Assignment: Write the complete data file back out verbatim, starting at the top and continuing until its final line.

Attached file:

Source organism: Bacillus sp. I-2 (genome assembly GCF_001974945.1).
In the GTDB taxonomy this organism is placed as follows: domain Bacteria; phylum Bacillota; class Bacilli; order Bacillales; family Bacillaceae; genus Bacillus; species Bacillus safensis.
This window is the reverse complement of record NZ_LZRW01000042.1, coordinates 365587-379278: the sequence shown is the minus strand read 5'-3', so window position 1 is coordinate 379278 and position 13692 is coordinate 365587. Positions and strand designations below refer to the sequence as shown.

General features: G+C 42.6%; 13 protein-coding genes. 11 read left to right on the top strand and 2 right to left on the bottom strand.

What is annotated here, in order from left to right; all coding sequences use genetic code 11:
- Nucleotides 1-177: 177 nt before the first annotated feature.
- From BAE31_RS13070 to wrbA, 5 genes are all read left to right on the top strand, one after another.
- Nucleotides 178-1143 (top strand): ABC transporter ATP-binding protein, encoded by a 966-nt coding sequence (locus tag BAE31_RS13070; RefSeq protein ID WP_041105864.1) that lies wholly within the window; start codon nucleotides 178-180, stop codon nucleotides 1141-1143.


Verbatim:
Source organism: Bacillus sp. I-2 (genome assembly GCF_001974945.1).
In the GTDB taxonomy this organism is placed as follows: domain Bacteria; phylum Bacillota; class Bacilli; order Bacillales; family Bacillaceae; genus Bacillus; species Bacillus safensis.
This window is the reverse complement of record NZ_LZRW01000042.1, coordinates 365587-379278: the sequence shown is the minus strand read 5'-3', so window position 1 is coordinate 379278 and position 13692 is coordinate 365587. Positions and strand designations below refer to the sequence as shown.

General features: G+C 42.6%; 13 protein-coding genes. 11 read left to right on the top strand and 2 right to left on the bottom strand.

What is annotated here, in order from left to right; all coding sequences use genetic code 11:
- Nucleotides 1-177: 177 nt before the first annotated feature.
- From BAE31_RS13070 to wrbA, 5 genes are all read left to right on the top strand, one after another.
- Nucleotides 178-1143 (top strand): ABC transporter ATP-binding protein, encoded by a 966-nt coding sequence (locus tag BAE31_RS13070; RefSeq protein ID WP_041105864.1) that lies wholly within the window; start codon nucleotides 178-180, stop codon nucleotides 1141-1143.